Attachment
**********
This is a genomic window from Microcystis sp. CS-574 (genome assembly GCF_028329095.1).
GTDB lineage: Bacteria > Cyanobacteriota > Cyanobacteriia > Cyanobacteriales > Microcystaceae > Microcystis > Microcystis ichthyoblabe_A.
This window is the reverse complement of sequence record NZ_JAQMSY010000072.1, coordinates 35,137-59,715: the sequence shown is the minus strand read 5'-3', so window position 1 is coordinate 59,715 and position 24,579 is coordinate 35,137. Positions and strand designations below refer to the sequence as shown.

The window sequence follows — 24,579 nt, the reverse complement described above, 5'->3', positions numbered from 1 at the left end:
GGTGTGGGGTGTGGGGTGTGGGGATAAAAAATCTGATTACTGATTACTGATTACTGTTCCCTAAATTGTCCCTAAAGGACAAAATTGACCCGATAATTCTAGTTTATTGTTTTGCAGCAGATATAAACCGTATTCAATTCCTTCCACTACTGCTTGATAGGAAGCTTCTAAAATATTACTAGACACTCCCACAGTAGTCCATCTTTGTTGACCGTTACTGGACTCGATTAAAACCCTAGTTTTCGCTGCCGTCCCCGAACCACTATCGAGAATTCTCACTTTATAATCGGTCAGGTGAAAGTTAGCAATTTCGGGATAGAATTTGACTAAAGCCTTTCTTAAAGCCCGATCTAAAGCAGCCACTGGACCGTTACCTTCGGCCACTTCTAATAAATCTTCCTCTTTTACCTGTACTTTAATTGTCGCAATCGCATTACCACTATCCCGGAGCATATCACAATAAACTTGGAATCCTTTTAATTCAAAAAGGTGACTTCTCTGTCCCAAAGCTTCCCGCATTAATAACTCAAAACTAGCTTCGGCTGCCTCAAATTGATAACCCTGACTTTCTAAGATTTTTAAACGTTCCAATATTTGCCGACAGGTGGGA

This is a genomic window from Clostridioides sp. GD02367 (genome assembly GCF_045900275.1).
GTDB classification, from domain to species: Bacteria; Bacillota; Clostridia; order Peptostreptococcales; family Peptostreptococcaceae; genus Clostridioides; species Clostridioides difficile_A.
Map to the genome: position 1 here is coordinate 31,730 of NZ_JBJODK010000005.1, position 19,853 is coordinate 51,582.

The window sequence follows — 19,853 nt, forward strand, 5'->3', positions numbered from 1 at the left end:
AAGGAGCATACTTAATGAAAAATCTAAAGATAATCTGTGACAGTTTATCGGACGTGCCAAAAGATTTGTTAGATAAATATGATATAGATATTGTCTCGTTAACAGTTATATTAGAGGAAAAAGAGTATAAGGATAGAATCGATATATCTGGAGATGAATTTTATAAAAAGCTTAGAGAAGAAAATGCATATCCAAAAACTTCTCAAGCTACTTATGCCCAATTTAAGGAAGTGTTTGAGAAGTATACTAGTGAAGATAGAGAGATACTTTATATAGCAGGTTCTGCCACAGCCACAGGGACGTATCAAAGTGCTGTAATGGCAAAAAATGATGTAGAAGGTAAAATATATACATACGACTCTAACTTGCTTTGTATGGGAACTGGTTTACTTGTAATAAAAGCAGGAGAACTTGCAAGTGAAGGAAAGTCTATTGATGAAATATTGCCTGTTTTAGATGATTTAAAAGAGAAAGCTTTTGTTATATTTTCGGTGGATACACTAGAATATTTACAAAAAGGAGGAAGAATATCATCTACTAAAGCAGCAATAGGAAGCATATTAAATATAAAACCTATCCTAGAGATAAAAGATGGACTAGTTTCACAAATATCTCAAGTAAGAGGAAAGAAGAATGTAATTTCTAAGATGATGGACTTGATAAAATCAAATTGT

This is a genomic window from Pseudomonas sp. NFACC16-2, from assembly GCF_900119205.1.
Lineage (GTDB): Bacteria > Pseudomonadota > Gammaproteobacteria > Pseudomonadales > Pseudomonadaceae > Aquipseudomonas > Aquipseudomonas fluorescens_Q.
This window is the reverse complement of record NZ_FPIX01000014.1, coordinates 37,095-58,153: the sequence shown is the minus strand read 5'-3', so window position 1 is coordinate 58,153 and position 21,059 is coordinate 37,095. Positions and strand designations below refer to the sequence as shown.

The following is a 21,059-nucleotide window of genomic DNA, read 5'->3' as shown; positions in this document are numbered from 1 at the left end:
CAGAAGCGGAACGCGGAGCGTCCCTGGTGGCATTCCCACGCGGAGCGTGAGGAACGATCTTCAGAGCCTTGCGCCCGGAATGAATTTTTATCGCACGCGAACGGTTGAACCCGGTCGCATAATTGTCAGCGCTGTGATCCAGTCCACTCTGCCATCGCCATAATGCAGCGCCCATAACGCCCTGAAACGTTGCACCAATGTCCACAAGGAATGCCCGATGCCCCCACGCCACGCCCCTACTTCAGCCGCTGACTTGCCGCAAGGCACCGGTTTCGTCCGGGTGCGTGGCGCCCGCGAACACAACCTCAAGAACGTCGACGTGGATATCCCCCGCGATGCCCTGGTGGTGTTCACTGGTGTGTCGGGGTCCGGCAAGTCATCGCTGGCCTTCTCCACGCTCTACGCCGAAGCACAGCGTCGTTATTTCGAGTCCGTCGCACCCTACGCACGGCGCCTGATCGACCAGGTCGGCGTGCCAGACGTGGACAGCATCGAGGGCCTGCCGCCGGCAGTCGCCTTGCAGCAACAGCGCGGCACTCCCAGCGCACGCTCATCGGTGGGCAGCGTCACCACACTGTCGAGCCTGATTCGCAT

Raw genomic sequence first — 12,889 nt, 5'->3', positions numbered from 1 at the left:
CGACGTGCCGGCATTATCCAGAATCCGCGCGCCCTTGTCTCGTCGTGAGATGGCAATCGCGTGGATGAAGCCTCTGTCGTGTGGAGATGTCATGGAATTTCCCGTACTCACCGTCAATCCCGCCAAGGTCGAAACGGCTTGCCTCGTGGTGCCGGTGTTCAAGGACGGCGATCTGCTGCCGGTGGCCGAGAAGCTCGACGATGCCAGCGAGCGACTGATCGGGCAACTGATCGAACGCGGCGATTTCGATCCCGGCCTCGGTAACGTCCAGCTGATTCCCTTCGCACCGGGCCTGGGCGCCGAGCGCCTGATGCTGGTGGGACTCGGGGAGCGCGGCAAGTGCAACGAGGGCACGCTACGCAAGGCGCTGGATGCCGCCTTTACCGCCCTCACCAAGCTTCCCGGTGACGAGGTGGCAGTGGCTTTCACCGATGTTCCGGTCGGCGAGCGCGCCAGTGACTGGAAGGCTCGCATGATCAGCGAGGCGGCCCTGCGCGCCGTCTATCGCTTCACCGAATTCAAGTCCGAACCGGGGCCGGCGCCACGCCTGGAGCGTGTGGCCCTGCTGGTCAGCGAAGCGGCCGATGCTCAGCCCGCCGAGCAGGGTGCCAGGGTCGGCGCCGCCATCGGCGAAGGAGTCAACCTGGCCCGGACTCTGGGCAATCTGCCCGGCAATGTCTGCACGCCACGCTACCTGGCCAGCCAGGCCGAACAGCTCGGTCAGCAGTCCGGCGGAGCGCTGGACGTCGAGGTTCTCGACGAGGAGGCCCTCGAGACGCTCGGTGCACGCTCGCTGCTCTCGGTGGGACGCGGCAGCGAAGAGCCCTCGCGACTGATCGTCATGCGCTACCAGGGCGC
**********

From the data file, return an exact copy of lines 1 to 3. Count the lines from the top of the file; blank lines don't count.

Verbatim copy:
This is a genomic window from Microcystis sp. CS-574 (genome assembly GCF_028329095.1).
GTDB lineage: Bacteria > Cyanobacteriota > Cyanobacteriia > Cyanobacteriales > Microcystaceae > Microcystis > Microcystis ichthyoblabe_A.
This window is the reverse complement of sequence record NZ_JAQMSY010000072.1, coordinates 35,137-59,715: the sequence shown is the minus strand read 5'-3', so window position 1 is coordinate 59,715 and position 24,579 is coordinate 35,137. Positions and strand designations below refer to the sequence as shown.